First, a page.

"That aaid John Sehweagler aod
William Ball cams to their deaths at
first crossing west of the Leather*
ton depot in Redwood county, Miqoc*
iota, Janaary 90,1913, bv being etruck
by the engine of train No. 14 of theJibe
Oblcagb Jf Northwestern Railway
company, and that aatd deatha were
caused by reason of the crossiag being
a davgerona oae, and ip our opipioa
not i»operiy saierdarded."„ &
Taw story of thei aecidewt is
follows Three Jtea, John 8ehwebflerr ^^.
farmer, William Ball, of Wachla«ap*
and Ben Brleke were driving hecoa
from Ijambcrtoa. They iswra all.
standing op in the wagoa wmaa they
eeajetoa croesiag four hicake froaa
toe Lambertoa station. Just they
drove upon the track the train froaV
Tracy struck the waffoa, .ssiaahiag
lt»and throwing the ootmpaatr ont.
Tbetrain waa stopped withln.350 ftand
Scbwaagler'e dead body wait
found OQ the pilot of the. locomotive
aad Mr. Ball's bogy waa found a
short distance from the track. Mr.
Ball died immediately after being
picked up. Tbe third victim wee abff
to pick bimself up and get. to the
depot and thai coOa^^fr^aY^tJtf.
khock but is now"able to be about
At the point where tbe accident took
place the view of tbe track is some
what abstruoted by an elevator and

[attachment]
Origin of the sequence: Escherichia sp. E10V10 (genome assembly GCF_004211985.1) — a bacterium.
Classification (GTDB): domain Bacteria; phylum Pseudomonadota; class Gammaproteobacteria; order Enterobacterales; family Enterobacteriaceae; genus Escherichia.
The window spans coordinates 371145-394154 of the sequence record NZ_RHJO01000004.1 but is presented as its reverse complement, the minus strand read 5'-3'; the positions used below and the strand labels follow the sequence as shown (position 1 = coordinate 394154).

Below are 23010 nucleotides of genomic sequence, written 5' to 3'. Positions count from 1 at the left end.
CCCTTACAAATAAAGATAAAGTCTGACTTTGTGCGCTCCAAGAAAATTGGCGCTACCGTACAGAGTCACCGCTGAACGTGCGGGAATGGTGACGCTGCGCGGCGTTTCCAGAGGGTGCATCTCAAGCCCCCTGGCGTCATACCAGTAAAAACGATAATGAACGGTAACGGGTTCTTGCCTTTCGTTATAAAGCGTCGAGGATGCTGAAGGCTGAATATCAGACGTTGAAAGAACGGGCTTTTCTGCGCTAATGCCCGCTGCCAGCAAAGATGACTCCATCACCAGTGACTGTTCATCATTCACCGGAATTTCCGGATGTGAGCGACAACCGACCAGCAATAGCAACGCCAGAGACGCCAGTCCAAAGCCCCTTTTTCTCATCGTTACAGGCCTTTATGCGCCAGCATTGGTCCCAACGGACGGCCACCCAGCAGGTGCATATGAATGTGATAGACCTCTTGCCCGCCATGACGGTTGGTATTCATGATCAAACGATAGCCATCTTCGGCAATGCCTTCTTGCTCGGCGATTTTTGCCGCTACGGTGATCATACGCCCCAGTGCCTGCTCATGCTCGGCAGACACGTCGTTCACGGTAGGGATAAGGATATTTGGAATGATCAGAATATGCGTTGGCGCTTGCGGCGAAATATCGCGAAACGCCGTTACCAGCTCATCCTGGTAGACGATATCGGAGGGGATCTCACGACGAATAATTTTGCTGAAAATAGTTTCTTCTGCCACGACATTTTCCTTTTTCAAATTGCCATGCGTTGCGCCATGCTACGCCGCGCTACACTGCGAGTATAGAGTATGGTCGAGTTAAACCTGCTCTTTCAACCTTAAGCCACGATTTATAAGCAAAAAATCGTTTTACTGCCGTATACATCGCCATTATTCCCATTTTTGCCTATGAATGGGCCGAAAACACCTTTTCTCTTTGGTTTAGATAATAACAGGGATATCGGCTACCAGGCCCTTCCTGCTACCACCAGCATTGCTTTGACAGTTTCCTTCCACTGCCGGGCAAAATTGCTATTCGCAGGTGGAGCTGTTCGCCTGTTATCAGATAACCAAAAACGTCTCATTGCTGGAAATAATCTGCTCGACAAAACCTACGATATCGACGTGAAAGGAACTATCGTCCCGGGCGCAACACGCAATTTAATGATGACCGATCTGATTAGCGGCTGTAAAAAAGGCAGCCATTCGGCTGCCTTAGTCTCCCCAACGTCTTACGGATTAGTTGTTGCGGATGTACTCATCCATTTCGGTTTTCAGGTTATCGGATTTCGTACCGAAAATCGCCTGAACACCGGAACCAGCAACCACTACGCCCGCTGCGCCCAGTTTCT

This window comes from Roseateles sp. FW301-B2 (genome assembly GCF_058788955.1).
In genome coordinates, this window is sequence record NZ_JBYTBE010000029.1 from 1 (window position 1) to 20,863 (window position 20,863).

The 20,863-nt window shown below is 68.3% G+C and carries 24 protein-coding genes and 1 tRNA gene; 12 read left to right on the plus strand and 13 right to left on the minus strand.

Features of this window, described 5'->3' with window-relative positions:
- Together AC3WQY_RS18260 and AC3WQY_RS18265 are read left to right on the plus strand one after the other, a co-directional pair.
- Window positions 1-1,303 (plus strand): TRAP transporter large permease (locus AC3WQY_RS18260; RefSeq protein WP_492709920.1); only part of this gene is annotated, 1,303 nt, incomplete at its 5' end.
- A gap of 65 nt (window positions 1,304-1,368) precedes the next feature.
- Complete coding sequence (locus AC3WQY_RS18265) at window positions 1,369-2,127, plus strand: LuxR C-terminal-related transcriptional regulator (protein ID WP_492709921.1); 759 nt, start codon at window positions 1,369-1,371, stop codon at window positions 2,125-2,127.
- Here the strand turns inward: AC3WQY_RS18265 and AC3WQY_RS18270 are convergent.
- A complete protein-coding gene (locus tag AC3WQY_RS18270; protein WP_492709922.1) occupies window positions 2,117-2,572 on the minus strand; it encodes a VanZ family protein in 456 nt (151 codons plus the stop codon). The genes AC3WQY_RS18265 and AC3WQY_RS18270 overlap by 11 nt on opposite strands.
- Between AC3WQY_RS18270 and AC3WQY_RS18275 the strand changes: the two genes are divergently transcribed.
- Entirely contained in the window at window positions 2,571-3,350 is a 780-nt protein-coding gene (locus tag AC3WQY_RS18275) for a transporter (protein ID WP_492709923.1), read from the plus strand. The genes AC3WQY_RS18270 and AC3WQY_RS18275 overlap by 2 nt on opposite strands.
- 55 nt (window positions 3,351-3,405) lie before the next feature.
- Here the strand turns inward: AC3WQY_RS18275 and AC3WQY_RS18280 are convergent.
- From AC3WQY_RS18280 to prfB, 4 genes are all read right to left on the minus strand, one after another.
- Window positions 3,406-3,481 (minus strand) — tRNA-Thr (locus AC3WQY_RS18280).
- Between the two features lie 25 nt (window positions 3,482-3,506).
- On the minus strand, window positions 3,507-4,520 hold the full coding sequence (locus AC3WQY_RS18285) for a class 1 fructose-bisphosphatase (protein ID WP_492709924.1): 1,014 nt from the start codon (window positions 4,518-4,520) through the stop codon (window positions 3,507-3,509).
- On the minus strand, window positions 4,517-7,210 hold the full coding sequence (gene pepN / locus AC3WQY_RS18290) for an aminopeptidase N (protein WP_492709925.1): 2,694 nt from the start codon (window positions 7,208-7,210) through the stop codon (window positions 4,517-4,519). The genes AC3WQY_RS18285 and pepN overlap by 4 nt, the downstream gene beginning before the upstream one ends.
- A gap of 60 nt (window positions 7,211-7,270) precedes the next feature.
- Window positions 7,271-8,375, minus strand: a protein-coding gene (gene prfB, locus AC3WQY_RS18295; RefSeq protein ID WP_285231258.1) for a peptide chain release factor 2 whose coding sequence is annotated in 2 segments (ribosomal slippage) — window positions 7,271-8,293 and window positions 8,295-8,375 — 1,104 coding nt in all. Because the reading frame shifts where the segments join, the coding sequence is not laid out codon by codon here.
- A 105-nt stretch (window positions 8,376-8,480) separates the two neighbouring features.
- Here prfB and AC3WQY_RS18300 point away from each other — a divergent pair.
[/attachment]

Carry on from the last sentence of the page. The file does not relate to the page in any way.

this made tbe crossing dangerous. It
was also snowing and blowing aod
tbe driver of the team seemed to lost
control of tbe horses just as tbey camt
to tbe track. The coroner's jury
listened to twelve witnesses consisting
of the train/crew, two doctors and a
number of spectators who saw lb?
accident. It appears that the Rail
road Co. had been officially waroea
of the danger of the crossing
and this fact may have .influenced tbe
verdict of the jury.
John 8ea»engler was forty-five
years old and leaves a wife and five
children. The team wbicb they were
driving was owned by him and be
was taking Mr. Hail and Mr. Briske
to the borne of Mr. Hall's mother,
which is between Lamberton and Mr.
Scbwengler's farm. ,..
William Ball lived in Washington
and was a widower, fie.has a daugh
ter seven years bid/ He waa visiting
bis mother near Lamberton.
committee I Ben Briske is vbirty-two years old.
and married. He had been in tbe
saloon business but had spent most of
this winter in Texas. At the time of
the aocident be was the guest of Air.
Hall,whose mother is Briske's mother
Mrs. A. Amann entertained at cards
Suaday afternoon. Prises were won
by Mrs. Carlson star, Mrs. Hubert
Berg punch aiid Mrs, Cbas. Mander
feid booby.
Investigations are being made with
a view to erecting an addition to tbt
High School buildiog which is prov
ing inadequate. Nothing definite has
yet been done.
Report of Mllford Cottonwood
Dairy Association.
Butter sold on Com ......
Bal on hand Deo. 31, ldll.
....b\473 7*
Paid to Pstrons 36 815.61
Espenses 3,314.27
Bal on head Dee ..A3 (.0.1
39,593 V4
Milk received 2151658